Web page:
At ten o’clock the pilgrims should all be out walking and the team starts cleaning. All beds and pillows must be cleaned and all floors be mopped . It’s quite a big Alberge so it took us about an hour and a half to clean the whole place. Toilets and showers got special attention. At noon we had a wonderful lunch prepared by one of the other volunteers. I’m getting more and more nervous about having to do this!
At 2:30 the doors opened and many pilgrims came in. I stayed out of the way, washing lunch dishes and putting things away after a really magnificent lunch -complete with wine, of course! When it was a bit quieter I learned how to assign lockers and take them to their rooms and explain the rules, show them the kitchen and the garden and generally welcome them. Part of the expectation is that I should chat with people on the garden or common room too. The chats can be entertaining, startling or charming or surreal. One gentleman spoke to me in Italian, which I do not understand , for at least twenty minutes, even reading passages of his guidebook to me. Now fate is playing her hand as he is protesting forcefully to an Spanish gentleman “Non capiche” ( Italians excuse the spelling). The Spaniard shows no sign of letting up.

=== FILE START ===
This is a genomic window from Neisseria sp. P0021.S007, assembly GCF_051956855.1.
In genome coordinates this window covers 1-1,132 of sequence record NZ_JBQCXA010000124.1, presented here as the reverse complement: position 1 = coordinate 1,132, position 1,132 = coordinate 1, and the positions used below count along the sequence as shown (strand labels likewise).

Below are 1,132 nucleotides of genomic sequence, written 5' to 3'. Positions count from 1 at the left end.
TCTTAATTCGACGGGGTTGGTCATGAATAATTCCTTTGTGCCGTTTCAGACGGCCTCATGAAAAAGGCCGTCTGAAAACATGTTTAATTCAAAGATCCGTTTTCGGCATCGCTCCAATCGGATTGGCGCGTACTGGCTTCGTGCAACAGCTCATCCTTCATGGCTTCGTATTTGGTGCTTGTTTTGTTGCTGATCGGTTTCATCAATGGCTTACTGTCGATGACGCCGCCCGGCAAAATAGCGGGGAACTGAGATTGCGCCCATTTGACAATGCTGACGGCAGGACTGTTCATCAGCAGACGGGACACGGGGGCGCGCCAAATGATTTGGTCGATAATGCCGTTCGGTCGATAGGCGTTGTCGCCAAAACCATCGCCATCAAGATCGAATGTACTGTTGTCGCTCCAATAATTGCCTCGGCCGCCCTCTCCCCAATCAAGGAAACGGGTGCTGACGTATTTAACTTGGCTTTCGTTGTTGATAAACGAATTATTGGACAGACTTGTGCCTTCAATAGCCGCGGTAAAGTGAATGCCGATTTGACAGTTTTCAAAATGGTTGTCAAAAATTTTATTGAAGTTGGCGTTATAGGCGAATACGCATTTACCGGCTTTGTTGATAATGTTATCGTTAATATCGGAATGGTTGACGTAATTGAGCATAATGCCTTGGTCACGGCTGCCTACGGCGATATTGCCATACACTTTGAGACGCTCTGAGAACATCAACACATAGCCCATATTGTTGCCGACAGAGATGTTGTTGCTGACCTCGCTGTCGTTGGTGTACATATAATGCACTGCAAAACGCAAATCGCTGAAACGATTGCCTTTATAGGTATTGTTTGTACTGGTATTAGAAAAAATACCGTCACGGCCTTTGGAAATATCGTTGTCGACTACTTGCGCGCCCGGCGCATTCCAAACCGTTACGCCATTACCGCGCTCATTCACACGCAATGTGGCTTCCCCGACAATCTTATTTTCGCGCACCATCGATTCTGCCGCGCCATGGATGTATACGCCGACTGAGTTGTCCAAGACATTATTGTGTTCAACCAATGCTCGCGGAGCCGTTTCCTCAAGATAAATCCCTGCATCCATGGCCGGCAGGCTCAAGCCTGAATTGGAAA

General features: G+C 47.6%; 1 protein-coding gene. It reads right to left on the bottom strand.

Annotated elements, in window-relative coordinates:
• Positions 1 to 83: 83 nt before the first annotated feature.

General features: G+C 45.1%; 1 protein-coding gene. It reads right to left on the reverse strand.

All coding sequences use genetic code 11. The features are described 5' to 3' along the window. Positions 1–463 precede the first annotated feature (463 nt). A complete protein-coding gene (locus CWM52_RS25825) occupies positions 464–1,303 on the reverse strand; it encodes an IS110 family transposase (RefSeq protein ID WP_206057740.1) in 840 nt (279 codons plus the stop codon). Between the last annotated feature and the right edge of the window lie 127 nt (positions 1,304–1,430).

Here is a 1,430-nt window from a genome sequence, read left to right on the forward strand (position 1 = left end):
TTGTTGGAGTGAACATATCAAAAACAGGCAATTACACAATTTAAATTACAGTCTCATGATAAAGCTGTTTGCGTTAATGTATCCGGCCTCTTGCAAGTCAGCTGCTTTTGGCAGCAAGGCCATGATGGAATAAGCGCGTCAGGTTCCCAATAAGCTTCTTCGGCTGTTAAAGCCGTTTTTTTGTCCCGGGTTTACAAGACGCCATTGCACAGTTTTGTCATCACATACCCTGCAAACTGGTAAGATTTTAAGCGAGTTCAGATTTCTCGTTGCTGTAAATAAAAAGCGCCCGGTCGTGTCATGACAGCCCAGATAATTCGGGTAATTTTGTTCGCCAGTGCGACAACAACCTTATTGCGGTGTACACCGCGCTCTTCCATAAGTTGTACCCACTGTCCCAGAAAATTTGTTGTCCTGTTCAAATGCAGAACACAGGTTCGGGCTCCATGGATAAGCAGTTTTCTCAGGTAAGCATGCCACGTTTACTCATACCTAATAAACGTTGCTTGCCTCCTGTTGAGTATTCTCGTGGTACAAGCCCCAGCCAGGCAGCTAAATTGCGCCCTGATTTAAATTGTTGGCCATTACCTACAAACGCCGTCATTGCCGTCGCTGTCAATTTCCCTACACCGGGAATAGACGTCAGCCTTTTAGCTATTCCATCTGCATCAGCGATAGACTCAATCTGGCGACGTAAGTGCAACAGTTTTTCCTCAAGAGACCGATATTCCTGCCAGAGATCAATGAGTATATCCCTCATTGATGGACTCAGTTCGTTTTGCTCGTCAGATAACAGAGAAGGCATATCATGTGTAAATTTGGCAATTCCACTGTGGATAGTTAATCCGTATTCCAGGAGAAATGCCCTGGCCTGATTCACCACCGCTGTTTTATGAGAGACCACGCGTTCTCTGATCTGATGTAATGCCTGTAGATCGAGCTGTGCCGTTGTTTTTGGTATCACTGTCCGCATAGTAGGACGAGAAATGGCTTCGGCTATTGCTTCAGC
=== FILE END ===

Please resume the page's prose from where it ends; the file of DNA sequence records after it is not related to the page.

I was put on the schedule for next week and it is great not to feel I am a complete novice. Today I hung up the wash, took it in, washed dishes and … had conversations.
Everyone praises this Alberge, Peligrinos de Porto and rightly so! The garden is fun although two Camino donkeys ruined the grass last year and it has not yet recovered. The staff is kind and cheerful and the pilgrims are happy to be here.
I got here! There was a train strike so I took a taxi to some unknown bus station. I had managed to buy a ticket online and all went well boarding and travelling up to Porto. I decided to take the metro and figure out how to get to the albergue spite of a very confusing bus station somehow I did it. When an elevator indicates the Metro is on the top floor, you know you need to double check everything!
There are pets at this hostel and a lovely garden. One of the other hospitaleros is from St Hilaire. Two are Ukrainians and one Italian. I was shown the ropes but don’t have to really “ work “ until tomorrow. I am looking forward to it. But today it is not so bad to rest after a rather stressful day. More tomorrow!